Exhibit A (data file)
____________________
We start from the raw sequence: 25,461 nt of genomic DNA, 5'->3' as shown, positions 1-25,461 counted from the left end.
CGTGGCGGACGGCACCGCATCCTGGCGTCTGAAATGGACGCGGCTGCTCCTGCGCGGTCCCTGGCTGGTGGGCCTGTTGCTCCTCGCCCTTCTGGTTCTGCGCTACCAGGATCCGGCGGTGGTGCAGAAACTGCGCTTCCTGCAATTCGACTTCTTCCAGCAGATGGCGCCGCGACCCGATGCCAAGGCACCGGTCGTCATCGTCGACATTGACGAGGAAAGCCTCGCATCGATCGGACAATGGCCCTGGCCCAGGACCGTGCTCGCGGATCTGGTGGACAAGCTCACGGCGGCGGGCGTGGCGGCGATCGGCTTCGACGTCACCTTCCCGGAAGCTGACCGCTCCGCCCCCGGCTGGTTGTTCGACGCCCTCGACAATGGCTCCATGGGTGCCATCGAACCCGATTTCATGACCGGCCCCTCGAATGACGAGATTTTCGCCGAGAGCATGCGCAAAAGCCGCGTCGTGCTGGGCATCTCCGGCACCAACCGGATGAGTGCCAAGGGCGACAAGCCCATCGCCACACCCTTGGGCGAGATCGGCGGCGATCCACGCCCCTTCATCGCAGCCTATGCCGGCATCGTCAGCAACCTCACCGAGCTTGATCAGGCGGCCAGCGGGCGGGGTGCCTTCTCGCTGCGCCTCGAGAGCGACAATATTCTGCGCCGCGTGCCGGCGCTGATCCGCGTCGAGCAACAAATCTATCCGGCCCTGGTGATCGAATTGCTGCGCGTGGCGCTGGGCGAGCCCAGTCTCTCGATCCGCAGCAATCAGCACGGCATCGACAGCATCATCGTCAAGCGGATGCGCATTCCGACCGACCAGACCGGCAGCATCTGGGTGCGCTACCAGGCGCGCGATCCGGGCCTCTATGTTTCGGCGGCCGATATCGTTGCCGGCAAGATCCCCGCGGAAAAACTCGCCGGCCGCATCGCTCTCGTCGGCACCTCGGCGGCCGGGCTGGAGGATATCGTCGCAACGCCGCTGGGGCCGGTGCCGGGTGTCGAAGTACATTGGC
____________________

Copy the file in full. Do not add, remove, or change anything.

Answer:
We start from the raw sequence: 25,461 nt of genomic DNA, 5'->3' as shown, positions 1-25,461 counted from the left end.
CGTGGCGGACGGCACCGCATCCTGGCGTCTGAAATGGACGCGGCTGCTCCTGCGCGGTCCCTGGCTGGTGGGCCTGTTGCTCCTCGCCCTTCTGGTTCTGCGCTACCAGGATCCGGCGGTGGTGCAGAAACTGCGCTTCCTGCAATTCGACTTCTTCCAGCAGATGGCGCCGCGACCCGATGCCAAGGCACCGGTCGTCATCGTCGACATTGACGAGGAAAGCCTCGCATCGATCGGACAATGGCCCTGGCCCAGGACCGTGCTCGCGGATCTGGTGGACAAGCTCACGGCGGCGGGCGTGGCGGCGATCGGCTTCGACGTCACCTTCCCGGAAGCTGACCGCTCCGCCCCCGGCTGGTTGTTCGACGCCCTCGACAATGGCTCCATGGGTGCCATCGAACCCGATTTCATGACCGGCCCCTCGAATGACGAGATTTTCGCCGAGAGCATGCGCAAAAGCCGCGTCGTGCTGGGCATCTCCGGCACCAACCGGATGAGTGCCAAGGGCGACAAGCCCATCGCCACACCCTTGGGCGAGATCGGCGGCGATCCACGCCCCTTCATCGCAGCCTATGCCGGCATCGTCAGCAACCTCACCGAGCTTGATCAGGCGGCCAGCGGGCGGGGTGCCTTCTCGCTGCGCCTCGAGAGCGACAATATTCTGCGCCGCGTGCCGGCGCTGATCCGCGTCGAGCAACAAATCTATCCGGCCCTGGTGATCGAATTGCTGCGCGTGGCGCTGGGCGAGCCCAGTCTCTCGATCCGCAGCAATCAGCACGGCATCGACAGCATCATCGTCAAGCGGATGCGCATTCCGACCGACCAGACCGGCAGCATCTGGGTGCGCTACCAGGCGCGCGATCCGGGCCTCTATGTTTCGGCGGCCGATATCGTTGCCGGCAAGATCCCCGCGGAAAAACTCGCCGGCCGCATCGCTCTCGTCGGCACCTCGGCGGCCGGGCTGGAGGATATCGTCGCAACGCCGCTGGGGCCGGTGCCGGGTGTCGAAGTACATTGGC